What is Identity Theft? It,s when someone uses another person’s social security number, driver’s license, name, address, telephone number, and any other information about that particular person as their own.
The unauthorized person that obtains this information without the other person’s knowledge uses this information to commit theft and fraud.
How does a person committing ID theft get my information?
By going through your trash, hacking into a computer that you may use, securing a copy of your credit report, stealing credit card and debit card numbers.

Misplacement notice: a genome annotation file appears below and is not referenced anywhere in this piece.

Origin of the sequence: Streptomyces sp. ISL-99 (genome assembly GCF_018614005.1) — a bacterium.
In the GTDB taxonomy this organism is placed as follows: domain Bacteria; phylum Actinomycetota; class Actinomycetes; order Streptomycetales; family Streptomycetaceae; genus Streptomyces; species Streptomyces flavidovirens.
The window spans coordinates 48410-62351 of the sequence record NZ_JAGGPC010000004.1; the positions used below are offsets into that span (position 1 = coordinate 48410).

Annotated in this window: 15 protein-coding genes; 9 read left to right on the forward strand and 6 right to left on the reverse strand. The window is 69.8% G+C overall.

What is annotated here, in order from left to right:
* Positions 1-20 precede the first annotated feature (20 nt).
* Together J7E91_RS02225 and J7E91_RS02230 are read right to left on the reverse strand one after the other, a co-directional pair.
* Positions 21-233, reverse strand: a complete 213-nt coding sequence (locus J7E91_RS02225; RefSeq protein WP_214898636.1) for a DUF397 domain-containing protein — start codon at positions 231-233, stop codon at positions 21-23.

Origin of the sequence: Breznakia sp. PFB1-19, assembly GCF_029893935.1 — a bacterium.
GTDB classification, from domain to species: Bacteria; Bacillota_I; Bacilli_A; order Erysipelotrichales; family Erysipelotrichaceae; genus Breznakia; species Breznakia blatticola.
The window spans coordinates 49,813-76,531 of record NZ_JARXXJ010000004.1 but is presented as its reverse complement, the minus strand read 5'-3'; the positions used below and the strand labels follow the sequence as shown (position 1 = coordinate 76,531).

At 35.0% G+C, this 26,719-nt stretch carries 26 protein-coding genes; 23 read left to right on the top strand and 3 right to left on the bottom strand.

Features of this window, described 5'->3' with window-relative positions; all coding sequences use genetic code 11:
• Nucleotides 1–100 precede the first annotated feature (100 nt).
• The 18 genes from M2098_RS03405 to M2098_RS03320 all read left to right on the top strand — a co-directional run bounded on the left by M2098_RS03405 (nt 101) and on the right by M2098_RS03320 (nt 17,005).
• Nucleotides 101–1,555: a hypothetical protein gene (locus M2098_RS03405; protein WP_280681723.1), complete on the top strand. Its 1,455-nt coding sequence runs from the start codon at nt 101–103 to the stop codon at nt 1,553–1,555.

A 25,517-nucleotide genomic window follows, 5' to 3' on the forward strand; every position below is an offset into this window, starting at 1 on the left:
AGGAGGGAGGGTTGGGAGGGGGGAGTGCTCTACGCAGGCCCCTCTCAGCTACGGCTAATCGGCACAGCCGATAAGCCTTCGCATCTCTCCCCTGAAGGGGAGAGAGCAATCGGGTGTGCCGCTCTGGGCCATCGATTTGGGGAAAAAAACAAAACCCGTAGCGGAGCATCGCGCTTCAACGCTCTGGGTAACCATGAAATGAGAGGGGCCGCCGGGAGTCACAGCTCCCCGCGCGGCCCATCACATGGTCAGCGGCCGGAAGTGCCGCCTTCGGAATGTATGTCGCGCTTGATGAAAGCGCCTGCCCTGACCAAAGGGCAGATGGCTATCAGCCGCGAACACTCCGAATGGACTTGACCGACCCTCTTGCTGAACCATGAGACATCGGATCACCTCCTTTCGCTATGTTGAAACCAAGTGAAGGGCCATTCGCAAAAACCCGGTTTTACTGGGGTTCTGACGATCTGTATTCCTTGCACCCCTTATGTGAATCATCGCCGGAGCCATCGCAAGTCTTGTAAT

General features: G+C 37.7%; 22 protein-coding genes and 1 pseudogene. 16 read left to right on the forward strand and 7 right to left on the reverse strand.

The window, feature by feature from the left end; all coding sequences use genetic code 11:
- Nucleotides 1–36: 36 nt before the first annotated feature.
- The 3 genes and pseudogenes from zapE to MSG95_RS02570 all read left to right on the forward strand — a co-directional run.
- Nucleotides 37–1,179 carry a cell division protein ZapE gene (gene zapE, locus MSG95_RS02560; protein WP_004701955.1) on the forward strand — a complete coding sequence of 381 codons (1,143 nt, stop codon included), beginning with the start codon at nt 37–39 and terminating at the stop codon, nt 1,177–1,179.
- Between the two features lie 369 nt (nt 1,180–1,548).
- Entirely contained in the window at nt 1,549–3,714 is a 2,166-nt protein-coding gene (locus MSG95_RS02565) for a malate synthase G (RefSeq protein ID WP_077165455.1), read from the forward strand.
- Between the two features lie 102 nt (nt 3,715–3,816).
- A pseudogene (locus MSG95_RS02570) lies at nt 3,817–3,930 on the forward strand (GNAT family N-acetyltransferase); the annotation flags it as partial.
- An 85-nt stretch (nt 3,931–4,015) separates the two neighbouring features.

By also stealing your mail, completing a change of address form to reroute your mail to a different address, stealing your purse or wallet, and scamming information from you by posing as a business person.
How would I know if I am a victim of ID theft?
If you receive credit card statements for accounts you did not apply for, you do not receive your mail, your credit is being denied and you do not know why.
When counterfeit checks are used to withdraw money from your bank account, you receive calls from collection agencies about bills for accounts established with your personal information that you do not know about.
And, other problems that you may have with your personal information.
These are a few tips to help prevent ID theft
1. Do not give out your personal information unless you initiate the contact or know the person or company with whom you are dealing.